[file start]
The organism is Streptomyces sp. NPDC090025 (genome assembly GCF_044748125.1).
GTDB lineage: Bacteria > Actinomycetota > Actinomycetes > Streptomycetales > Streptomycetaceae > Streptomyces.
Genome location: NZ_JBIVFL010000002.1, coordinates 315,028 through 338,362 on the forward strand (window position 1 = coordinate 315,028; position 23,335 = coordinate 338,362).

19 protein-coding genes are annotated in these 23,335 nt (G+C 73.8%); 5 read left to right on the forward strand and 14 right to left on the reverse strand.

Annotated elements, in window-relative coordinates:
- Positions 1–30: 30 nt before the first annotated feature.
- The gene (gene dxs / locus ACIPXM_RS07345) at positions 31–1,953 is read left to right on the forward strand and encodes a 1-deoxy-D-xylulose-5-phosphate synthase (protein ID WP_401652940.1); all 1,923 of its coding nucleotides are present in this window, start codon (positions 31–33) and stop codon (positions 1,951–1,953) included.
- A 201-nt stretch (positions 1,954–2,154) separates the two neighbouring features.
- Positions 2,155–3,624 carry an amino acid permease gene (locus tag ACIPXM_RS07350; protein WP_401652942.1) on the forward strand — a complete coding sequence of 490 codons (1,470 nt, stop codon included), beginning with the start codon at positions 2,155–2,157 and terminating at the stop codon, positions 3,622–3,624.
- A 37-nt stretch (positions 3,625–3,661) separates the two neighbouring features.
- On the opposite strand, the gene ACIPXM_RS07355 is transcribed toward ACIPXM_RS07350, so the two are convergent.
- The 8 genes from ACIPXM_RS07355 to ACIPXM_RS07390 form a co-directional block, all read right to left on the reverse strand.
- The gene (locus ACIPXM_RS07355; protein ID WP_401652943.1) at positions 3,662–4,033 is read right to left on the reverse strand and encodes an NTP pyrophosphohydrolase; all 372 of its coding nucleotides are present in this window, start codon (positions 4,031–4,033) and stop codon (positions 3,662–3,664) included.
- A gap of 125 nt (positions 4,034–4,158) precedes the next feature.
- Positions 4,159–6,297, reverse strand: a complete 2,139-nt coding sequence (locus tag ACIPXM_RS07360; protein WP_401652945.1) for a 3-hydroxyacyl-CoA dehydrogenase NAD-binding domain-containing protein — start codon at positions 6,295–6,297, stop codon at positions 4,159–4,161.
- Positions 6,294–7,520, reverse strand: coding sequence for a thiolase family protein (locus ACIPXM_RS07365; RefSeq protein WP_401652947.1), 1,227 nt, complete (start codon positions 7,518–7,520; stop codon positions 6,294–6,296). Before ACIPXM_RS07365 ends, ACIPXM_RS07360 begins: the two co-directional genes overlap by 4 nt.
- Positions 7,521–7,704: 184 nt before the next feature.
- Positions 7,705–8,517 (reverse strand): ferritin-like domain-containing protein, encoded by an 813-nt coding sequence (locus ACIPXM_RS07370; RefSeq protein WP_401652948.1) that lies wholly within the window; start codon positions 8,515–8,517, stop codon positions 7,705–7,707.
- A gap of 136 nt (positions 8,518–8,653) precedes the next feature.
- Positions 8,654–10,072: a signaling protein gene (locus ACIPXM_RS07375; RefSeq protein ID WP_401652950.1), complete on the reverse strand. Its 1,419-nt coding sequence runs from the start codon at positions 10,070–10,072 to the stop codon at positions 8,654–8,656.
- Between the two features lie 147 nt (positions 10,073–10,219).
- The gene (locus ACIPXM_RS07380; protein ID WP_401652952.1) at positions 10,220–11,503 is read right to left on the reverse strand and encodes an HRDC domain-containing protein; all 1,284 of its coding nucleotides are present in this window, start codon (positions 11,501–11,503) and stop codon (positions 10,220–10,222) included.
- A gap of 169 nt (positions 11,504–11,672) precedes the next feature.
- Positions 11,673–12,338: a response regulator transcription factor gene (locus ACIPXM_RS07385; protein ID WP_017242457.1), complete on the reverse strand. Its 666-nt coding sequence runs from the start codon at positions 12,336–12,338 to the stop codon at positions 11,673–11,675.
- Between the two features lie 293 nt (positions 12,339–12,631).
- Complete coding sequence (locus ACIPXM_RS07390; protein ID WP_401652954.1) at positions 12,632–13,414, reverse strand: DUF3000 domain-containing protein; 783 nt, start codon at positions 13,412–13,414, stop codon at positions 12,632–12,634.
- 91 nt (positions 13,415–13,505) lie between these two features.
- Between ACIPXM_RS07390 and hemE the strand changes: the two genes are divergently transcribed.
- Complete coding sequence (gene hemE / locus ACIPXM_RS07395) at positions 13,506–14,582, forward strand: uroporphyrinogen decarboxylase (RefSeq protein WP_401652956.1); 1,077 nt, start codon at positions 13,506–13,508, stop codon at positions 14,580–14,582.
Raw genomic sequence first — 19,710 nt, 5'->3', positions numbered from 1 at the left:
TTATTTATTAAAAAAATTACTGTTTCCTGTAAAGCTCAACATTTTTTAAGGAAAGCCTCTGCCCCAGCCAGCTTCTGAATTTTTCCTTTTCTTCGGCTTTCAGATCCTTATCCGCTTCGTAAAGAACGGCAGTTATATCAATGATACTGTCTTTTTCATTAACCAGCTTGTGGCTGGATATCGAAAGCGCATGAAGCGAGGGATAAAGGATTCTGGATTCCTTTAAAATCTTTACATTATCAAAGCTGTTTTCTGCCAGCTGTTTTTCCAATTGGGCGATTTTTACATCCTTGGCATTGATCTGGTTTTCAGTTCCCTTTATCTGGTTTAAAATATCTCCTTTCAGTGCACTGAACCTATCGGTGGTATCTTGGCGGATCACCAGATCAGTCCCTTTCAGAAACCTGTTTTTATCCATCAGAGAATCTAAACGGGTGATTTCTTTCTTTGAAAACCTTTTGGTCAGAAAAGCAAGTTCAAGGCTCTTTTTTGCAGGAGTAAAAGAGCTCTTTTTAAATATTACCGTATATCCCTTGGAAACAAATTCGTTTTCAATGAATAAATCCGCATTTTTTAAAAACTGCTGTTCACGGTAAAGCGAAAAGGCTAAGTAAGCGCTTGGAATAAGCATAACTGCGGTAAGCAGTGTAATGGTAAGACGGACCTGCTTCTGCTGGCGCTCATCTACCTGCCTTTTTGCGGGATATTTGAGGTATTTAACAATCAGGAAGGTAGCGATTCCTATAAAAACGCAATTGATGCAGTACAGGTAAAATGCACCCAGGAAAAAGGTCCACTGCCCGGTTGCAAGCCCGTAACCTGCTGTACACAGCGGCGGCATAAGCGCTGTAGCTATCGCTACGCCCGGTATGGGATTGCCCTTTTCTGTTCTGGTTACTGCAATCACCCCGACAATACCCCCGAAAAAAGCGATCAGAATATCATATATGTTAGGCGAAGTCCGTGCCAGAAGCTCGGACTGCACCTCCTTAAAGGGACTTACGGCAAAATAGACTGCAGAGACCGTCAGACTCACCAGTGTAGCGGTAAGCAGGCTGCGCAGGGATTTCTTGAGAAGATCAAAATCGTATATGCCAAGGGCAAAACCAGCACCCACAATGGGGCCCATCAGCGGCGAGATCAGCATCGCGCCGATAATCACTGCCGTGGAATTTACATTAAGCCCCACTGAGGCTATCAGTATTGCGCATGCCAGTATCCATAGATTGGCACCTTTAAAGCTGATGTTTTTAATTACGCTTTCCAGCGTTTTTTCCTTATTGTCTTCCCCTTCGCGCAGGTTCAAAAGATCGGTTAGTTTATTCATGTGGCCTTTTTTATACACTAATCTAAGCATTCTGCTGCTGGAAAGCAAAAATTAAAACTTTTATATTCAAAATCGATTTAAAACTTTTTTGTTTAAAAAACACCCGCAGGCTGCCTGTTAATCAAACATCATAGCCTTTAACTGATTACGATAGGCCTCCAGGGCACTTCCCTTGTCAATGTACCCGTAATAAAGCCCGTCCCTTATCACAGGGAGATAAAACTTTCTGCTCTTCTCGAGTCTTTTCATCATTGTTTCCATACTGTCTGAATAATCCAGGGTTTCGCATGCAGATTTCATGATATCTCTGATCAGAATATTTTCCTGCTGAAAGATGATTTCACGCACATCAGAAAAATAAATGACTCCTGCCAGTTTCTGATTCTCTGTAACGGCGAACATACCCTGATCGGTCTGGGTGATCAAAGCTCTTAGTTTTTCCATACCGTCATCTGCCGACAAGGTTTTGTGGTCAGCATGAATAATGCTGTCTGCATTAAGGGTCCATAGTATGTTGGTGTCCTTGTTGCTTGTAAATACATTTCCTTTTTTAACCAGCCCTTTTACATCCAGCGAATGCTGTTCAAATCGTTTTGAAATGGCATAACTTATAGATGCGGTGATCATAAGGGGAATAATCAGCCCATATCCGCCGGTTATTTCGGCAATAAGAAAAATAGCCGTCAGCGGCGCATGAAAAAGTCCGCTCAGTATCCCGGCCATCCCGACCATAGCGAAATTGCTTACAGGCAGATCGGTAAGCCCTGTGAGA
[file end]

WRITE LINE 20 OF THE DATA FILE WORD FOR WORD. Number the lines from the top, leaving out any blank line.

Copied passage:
- Positions 8,654–10,072: a signaling protein gene (locus ACIPXM_RS07375; RefSeq protein ID WP_401652950.1), complete on the reverse strand. Its 1,419-nt coding sequence runs from the start codon at positions 10,070–10,072 to the stop codon at positions 8,654–8,656.